The soles on these Five Ten Canyoneer 3 boots are ridiculously good
Well so far so good with these next generation Five Ten Canyoneer 3 boots which I am trying out as wading boots (check here). I have been using them hard and so far they are holding up perfectly, and it almost goes without saying that they are far lighter and easier to wear than the mostly pretty heavy and clunky wading boots that we tend to use with our breathable chest waders. All I can do it so keep on using them, see how they hold up after another period of time, and then keep you posted - but aside from how good these Canyoneer 3 boots are to wear was wading boots, it’s the soles on them that have really freaked me out with how ridiculously good they are.
With those previous generation Five Ten Canyoneer SAR boots that sadly failed on me over time, I knew the grip on the soles was good, but I never gave them a chance on their own as the first thing I did was to put a set of those Orvis studs in them. But I took the decision this time around not to put any studs in these (yellow) Canyoneer 3 boots and see how they might do. It was a risk I suppose in that I know my Simms wading boots with studs in and how they react on certain surfaces, albeit we all slip and stumble from time to time, but I really wanted to see how these slightly strange looking soles on the Canyoneer 3 boots might do when used over the sort of ground I might go fishing.
Well I’ll tell you this for starters - if all wading boots had the same soles as on these Canyoneer 3 boots, then in my mind that’s the end of needing metal studs. Holy frigging cow these Canyoneer 3 soles are just incredible, and I have no idea how they work so well when I remember how poorly so many hiking boots I used to wear for rock fishing would perform with gripping to various surfaces. All seem to have some kind of rubber soles, but for all this premium we seem to pay for the word Vibram on a sole, give me whatever the soles are on the Canyoneer 3 boots any day of the week - because they are flat out brilliant.
I am going to try and find out more about these soles, because it’s just amazing how they grip so well on so many of the sorts of surfaces that you or I might be needing to walk, scramble and wade. I hear the word “sticky” used sometimes with regards to soles, but aside from the pattern on the soles, the rubber on the bottom of the Canyoneer 3 boots looks like normal rubber to me - but it can’t be, surely, not with how well it helps me grip. OK, so you still have to be bloody careful on those horrible black and green slippery rocks that could break an ankle in a heartbeat, but where I know that I am needing metal studs on my regular boots to give me more grip, I know that these Canyoneer 3 boots are giving me at least as much and quite possibly more traction as such. If I had these exact soles on the bottom of my now battered Simms Rivershed wading boots for example, I wouldn’t bother putting metal studs in. One thing that I really notice as well is that on “regular” rocks, it doesn’t matter if they are wet or dry, or indeed if your soles are wet or dry - nope, the soles on these Canyoneer 3 boots seem to grip just as well wet or dry.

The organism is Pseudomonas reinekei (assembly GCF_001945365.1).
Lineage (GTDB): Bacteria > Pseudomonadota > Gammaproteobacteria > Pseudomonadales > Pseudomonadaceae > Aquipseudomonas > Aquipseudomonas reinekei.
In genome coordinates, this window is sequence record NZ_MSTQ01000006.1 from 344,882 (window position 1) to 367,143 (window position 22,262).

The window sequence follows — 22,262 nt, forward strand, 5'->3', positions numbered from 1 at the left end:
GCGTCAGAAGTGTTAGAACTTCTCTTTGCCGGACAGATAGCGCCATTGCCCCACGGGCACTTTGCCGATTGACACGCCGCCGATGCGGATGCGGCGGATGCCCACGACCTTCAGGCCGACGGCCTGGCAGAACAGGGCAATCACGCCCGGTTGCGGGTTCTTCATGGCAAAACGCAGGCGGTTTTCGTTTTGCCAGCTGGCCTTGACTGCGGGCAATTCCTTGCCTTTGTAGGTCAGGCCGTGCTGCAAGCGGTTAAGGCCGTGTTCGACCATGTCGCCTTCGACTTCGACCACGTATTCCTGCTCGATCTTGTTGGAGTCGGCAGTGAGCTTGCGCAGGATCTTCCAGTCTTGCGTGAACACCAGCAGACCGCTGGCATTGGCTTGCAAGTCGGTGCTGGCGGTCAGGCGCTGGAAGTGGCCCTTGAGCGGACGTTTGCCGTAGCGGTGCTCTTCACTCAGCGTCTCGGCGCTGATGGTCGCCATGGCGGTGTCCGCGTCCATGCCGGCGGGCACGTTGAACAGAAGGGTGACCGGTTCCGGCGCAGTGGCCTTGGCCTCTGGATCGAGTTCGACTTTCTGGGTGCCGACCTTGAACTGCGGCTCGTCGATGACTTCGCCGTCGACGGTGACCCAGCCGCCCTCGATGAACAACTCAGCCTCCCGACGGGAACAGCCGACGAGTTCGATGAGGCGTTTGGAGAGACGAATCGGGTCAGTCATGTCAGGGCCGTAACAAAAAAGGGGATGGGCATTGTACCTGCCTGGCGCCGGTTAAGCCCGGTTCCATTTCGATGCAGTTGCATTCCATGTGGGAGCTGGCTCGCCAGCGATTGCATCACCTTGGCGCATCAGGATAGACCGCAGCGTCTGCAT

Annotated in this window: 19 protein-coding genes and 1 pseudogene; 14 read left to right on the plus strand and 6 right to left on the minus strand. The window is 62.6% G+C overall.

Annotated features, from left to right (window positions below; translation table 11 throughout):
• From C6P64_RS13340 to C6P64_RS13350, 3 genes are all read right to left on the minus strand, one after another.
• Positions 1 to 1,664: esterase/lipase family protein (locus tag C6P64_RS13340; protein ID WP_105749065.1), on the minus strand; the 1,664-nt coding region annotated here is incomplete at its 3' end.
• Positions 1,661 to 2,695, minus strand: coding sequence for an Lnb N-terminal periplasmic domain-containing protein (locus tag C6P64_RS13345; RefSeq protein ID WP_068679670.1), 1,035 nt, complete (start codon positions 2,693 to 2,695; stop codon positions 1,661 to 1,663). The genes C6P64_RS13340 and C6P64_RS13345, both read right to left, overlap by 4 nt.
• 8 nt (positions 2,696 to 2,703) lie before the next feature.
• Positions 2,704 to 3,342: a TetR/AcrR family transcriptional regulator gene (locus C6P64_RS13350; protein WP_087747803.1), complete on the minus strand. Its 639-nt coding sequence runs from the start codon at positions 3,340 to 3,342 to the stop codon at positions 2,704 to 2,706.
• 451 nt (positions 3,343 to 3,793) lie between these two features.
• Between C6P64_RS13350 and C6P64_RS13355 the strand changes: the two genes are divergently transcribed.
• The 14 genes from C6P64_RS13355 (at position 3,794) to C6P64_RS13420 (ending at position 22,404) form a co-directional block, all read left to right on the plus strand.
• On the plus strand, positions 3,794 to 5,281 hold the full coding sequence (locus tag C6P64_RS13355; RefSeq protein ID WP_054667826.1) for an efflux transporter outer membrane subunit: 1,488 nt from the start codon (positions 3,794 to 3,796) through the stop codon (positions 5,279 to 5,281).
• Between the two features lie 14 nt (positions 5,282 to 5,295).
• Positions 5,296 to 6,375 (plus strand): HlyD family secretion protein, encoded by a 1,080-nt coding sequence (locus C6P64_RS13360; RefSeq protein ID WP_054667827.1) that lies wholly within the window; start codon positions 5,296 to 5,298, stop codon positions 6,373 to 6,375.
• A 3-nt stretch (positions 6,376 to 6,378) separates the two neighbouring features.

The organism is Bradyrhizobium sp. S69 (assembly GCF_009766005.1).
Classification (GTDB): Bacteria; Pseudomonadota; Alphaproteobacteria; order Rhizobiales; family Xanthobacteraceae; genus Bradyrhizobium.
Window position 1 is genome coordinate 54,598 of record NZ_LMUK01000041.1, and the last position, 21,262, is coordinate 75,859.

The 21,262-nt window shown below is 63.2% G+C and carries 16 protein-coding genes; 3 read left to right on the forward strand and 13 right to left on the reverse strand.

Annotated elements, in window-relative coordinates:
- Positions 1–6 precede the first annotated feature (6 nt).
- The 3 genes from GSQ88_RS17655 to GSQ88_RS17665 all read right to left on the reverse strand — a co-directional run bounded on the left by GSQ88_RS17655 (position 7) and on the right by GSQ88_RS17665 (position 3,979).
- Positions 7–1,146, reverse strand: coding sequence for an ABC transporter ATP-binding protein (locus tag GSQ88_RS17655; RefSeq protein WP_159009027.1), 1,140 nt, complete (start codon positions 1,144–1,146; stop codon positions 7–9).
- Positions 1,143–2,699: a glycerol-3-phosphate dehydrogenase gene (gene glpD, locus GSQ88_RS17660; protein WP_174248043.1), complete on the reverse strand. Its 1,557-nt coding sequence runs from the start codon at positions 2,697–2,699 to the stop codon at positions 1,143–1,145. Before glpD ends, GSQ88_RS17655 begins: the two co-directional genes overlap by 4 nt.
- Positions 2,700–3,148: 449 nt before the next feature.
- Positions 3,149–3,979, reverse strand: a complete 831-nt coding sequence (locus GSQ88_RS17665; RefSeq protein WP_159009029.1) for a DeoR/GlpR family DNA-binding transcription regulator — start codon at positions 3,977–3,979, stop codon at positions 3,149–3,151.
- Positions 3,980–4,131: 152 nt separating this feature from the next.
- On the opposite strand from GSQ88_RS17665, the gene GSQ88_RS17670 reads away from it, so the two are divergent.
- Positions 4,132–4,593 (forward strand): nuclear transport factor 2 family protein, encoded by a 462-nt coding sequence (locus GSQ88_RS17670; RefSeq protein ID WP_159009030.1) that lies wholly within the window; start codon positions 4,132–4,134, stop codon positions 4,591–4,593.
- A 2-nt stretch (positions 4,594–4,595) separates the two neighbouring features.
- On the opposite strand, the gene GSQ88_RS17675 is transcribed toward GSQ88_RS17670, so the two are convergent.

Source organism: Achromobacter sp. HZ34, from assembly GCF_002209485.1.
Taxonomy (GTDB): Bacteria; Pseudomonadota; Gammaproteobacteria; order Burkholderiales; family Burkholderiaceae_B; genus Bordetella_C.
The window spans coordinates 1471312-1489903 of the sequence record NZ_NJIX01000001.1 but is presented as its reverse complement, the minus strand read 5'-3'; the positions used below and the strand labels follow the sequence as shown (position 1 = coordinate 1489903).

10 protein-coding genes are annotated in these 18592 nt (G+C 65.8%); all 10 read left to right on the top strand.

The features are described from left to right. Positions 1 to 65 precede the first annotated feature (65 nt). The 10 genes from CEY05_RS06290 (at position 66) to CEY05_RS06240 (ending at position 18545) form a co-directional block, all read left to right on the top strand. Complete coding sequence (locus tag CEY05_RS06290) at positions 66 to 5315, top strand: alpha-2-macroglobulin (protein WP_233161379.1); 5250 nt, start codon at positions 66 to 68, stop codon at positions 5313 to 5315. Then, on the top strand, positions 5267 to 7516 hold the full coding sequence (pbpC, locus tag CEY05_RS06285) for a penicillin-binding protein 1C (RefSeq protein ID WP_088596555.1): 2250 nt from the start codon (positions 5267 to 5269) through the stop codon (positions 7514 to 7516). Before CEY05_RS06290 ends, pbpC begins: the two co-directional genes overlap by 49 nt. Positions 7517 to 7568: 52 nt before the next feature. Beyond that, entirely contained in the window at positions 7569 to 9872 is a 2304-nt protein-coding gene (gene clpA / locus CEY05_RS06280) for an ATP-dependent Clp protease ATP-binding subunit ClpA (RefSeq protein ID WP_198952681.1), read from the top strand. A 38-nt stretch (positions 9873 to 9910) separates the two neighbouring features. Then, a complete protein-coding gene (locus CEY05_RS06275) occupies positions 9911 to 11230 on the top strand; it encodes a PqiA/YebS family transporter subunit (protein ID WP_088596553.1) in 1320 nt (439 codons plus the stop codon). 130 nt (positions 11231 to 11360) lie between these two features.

Now of course this ain’t going to mean that much if the boots fall apart on me in the near future, but I am quietly hopefully with how they are holding up, and perhaps when I go to the iCast show I could take these Five Ten Canyoneer 3 boots to the Simms stand and plead with them to talk to Five Ten and buy these soles to use on their wading boots. Granted, this will most likely result in a big fat nope, not interested, but it has to be worth a go. I have used these Canyoneer 3 boots loads now in saltwater, over essentially all the sorts of surfaces I would need to deal with for my fishing, and as much as I thought I might end up doing so, I just can’t see the point in putting any wading studs in the soles when they are performing so fantastically well.
The only thing I have not done with these Five Ten boots is try them out in a river. The best sole material I know of for freshwater fishing is felt, indeed when I was out in Bolivia for example, one of the clients had not followed the kit list and literally could not stand in his rubber soled boots that some idiot had recommended to him in a shop back in the UK. It was so lucky that one of the guides had an old pair of felt-soled wading boots that fitted this client ok. I would be really interested to see how these Canyoneer 3 boots might work in a river, and considering that they are actually designed for freshwater canyoneering, I reckon they could do pretty well. For now though, the soles on them are without doubt the best non-studded ones I have ever used in saltwater fishing, and here’s to hoping the boots last me for a decent length of time as wading boots. We shall see……